If you’re interested:

Tech Ed 2007, Day 3 Wrap Up

Yesterday I looked into the building of Background Motion using the Composite Web Block, the Enterprise Library and putting all of the different .NET 3.x technologies together in a demonstration product named Dinner Now. Today was focused around SQL Server 2005 performance, optimisation and scalability followed by .NET language pragmatics.

Writing Applications That Make SQL Server 2005 Fly

Shu Scott presented about writing applications that make SQL Server 2005 fly, however I don’t think that name reflected the presentation all that well. The talk would have been better titled ‘Understanding The Cost Based Optimiser To Make SQL Server 2005 Fly’. None the less, Shu raised a lot of great points in her presentation and some of them I thought interesting are below:

  • Don’t use a function passing in a column as a parameter within a query, such as in a WHERE clause. SQL Server 2005 calculates statistics for a table per column, so as soon as you use a function on the column the statistics are unusable. The off shoot of this is that SQL Server 2005 can massively under or over estimate the selectivity of a table which on a complex-ish based query can dramatically change the query plan that SQL Server will choose.
  • Don’t alter an input parameter to a function or stored procedure after the procedure has started. Shu didn’t specify exactly why this is the case, however after investigating it further on the internet; it is related to the point below regarding parameter sniffing.
  • Avoid using local variables within a function or procedure in WHERE statements. During the presentation, I didn’t get a clear understanding of why this was sub-optimal, however after some research online it is caused by the cost based optimiser having to use a reduced quality estimate for the selectivity of the table. You can avoid this problem by supplying the OPTION(RECOMPILE> hint, use a literal instead of a local variable if possible, parameterise the query an accept the value via an input parameter.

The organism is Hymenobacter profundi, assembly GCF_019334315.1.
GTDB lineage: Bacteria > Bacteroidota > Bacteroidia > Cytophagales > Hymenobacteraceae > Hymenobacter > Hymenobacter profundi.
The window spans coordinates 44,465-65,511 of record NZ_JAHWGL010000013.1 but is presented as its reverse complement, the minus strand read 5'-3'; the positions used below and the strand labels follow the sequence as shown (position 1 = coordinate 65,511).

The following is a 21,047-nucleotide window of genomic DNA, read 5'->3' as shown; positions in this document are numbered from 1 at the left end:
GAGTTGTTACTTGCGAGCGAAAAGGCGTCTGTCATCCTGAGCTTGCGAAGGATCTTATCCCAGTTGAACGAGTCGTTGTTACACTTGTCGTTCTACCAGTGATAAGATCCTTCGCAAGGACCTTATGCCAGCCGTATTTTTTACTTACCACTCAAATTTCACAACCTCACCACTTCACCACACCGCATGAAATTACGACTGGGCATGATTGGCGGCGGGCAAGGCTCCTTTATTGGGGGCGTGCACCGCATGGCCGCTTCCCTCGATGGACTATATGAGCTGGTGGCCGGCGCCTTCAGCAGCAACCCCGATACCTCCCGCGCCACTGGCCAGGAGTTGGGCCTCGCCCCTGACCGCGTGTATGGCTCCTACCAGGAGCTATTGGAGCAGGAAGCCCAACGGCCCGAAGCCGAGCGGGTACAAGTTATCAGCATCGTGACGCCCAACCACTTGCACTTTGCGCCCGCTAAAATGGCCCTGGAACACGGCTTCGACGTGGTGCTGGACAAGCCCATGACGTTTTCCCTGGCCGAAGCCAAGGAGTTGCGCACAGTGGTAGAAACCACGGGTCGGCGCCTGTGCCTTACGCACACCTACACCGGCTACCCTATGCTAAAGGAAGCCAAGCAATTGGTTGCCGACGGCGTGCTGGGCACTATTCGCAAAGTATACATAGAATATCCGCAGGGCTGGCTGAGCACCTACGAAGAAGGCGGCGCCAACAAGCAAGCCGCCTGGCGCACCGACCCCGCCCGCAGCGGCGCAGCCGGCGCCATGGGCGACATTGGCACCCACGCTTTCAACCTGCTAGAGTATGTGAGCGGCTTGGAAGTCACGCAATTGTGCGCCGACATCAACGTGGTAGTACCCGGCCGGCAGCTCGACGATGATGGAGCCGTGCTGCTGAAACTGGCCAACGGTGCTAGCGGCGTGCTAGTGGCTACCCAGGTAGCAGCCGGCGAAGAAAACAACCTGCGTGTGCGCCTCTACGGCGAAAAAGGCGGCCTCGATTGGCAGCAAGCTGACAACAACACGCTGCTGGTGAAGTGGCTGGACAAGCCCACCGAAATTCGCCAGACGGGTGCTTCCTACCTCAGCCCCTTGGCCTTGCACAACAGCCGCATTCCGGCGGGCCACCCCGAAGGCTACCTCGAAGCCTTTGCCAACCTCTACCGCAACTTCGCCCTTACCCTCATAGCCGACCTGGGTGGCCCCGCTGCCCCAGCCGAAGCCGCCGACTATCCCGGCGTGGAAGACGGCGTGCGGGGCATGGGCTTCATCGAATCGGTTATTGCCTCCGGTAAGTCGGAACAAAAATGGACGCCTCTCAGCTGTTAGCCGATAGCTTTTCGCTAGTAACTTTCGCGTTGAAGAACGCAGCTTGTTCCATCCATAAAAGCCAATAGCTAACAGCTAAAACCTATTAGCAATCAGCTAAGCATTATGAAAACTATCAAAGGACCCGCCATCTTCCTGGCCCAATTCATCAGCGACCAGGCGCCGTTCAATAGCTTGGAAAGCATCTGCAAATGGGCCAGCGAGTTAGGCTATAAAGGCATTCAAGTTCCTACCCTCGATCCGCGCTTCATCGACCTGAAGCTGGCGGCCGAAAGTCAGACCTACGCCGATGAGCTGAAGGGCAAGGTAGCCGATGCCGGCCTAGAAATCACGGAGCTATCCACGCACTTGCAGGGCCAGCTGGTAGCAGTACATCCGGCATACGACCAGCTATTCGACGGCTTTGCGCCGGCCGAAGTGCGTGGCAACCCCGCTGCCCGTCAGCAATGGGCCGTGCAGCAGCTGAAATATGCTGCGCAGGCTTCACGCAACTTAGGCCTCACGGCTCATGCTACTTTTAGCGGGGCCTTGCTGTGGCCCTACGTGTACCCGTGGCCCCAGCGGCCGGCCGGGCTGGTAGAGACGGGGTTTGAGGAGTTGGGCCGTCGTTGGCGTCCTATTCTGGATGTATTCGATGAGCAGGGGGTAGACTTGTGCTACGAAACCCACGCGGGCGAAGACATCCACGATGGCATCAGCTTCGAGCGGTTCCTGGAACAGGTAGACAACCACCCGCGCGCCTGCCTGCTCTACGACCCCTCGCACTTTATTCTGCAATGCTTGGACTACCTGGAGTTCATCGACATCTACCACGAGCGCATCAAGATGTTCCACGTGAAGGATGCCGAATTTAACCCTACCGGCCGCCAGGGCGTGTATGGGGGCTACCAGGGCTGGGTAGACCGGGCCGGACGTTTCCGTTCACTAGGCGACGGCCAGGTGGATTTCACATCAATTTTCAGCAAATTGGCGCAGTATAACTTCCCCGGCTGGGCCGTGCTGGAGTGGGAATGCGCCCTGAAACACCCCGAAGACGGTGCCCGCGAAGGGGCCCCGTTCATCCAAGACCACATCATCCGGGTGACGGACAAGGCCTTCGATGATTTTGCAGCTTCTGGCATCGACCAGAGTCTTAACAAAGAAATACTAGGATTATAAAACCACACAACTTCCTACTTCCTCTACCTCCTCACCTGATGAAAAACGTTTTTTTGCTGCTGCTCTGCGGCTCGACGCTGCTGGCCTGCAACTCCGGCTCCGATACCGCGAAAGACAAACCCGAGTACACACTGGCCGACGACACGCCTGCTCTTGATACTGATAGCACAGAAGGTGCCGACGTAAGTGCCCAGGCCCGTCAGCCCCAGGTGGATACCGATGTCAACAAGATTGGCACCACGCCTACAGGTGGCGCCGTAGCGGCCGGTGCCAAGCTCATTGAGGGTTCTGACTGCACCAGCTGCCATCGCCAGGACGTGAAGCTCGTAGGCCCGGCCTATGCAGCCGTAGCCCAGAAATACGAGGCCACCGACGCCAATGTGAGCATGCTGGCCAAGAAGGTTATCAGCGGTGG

• Use automatic statistics, if you have a requirement to not use it – disable it on a per table basis if possible as having quality statistics for your database is vital in the cost based optimiser doing its job.
  • Do parameterise your queries where they are common, with a lot of reuse and are hit often. Do not parameterise queries that are ad-hoc or long running. Presumably there is no gain in parameterising a long running query as the server is already going to be spending significant time processing the query, in which case the few milliseconds the server spends generating a query plan won’t be noticed.
  • Be aware of parameter sniffing, which is where SQL Server uses the values of the input values to a function/procedure to produce the query plan. This is normally a very good thing, however if the cached plan happens to represent an atypical set of input values – then it is likely that the performance of a typical query is going to be severely impacted.
  • Look to utilise the INCLUDE keyword when creating non-clustered indexes. The INCLUDE keyword allows you to extend past the 900 byte limit on the index key and also allows you to include previously disallowed column types within the index (ex: nvarchar(max)). This type of index is excellent for index coverage, as all columns identified are stored within the index in leaf nodes, however only the key columns enforce the index type.
  • If you are unable to edit an SQL statement for some reason, consider using the plan guides. A plan guide is essentially a set of option hints for the query, however you aren’t editing the query itself to apply them. You configure the plan guides for a stored procedure, function or an individual statement and when it is matched SQL Server 2005 will automatically apply the suggested guides to the statement.